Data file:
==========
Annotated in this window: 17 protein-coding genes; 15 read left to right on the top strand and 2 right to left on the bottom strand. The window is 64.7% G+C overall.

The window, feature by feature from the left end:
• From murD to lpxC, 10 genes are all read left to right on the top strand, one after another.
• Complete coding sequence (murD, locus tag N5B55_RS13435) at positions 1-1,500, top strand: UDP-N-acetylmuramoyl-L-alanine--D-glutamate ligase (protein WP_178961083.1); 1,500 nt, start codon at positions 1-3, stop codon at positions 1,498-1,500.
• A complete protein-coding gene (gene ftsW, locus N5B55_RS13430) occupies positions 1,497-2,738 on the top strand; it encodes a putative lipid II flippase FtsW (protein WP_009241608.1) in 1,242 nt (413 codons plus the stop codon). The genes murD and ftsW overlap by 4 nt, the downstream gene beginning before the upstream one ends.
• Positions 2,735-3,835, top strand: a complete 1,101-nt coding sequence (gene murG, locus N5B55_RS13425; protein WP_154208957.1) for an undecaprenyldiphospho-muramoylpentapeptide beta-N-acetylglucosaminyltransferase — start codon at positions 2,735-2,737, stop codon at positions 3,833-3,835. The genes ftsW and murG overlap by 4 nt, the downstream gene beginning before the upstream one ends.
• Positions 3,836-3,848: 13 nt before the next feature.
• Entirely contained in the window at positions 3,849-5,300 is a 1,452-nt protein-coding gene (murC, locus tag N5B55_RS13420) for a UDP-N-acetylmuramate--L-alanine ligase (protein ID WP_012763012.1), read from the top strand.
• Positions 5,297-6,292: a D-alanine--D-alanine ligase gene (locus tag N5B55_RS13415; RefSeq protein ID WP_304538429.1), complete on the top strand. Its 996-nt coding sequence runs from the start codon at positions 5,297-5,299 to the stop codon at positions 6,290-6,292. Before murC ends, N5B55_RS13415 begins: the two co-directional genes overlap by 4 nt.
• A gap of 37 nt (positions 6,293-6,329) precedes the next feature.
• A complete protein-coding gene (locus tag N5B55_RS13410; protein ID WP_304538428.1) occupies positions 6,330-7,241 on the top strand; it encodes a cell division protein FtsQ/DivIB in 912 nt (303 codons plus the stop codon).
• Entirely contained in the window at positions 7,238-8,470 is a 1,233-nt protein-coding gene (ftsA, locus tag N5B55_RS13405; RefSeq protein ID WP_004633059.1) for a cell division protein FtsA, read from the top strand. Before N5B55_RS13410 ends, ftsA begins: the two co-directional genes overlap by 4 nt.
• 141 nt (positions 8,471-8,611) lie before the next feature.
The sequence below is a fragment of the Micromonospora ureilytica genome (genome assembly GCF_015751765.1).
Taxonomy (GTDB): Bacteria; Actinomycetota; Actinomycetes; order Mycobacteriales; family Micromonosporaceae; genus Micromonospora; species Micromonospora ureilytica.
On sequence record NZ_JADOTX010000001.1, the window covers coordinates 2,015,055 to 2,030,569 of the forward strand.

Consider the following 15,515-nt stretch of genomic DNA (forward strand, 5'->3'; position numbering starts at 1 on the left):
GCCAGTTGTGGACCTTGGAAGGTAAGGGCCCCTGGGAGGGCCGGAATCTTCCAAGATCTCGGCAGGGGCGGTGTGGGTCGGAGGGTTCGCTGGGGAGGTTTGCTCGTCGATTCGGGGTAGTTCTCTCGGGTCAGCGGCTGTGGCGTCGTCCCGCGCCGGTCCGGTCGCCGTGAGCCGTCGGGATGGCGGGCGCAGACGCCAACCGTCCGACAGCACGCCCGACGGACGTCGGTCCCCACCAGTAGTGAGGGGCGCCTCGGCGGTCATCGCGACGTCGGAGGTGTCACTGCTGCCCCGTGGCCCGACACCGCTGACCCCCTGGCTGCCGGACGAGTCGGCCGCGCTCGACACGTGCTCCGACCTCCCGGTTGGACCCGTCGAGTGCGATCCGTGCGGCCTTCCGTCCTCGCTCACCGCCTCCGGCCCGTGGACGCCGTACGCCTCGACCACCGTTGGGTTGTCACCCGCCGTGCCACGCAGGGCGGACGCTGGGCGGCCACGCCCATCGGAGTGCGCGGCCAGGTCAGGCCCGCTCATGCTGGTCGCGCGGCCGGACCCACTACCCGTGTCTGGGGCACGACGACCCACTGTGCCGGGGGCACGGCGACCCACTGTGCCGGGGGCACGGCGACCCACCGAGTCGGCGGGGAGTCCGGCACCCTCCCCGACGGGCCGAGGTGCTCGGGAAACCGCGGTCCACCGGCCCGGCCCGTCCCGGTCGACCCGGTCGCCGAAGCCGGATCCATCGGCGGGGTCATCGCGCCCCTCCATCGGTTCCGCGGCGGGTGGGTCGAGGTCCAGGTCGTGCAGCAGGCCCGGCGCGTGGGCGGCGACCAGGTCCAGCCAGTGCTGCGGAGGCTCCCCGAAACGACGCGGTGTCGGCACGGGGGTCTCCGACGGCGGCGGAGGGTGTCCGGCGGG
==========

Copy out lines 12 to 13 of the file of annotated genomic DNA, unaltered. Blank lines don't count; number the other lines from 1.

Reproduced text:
• Entirely contained in the window at positions 7,238-8,470 is a 1,233-nt protein-coding gene (ftsA, locus tag N5B55_RS13405; RefSeq protein ID WP_004633059.1) for a cell division protein FtsA, read from the top strand. Before N5B55_RS13410 ends, ftsA begins: the two co-directional genes overlap by 4 nt.
• 141 nt (positions 8,471-8,611) lie before the next feature.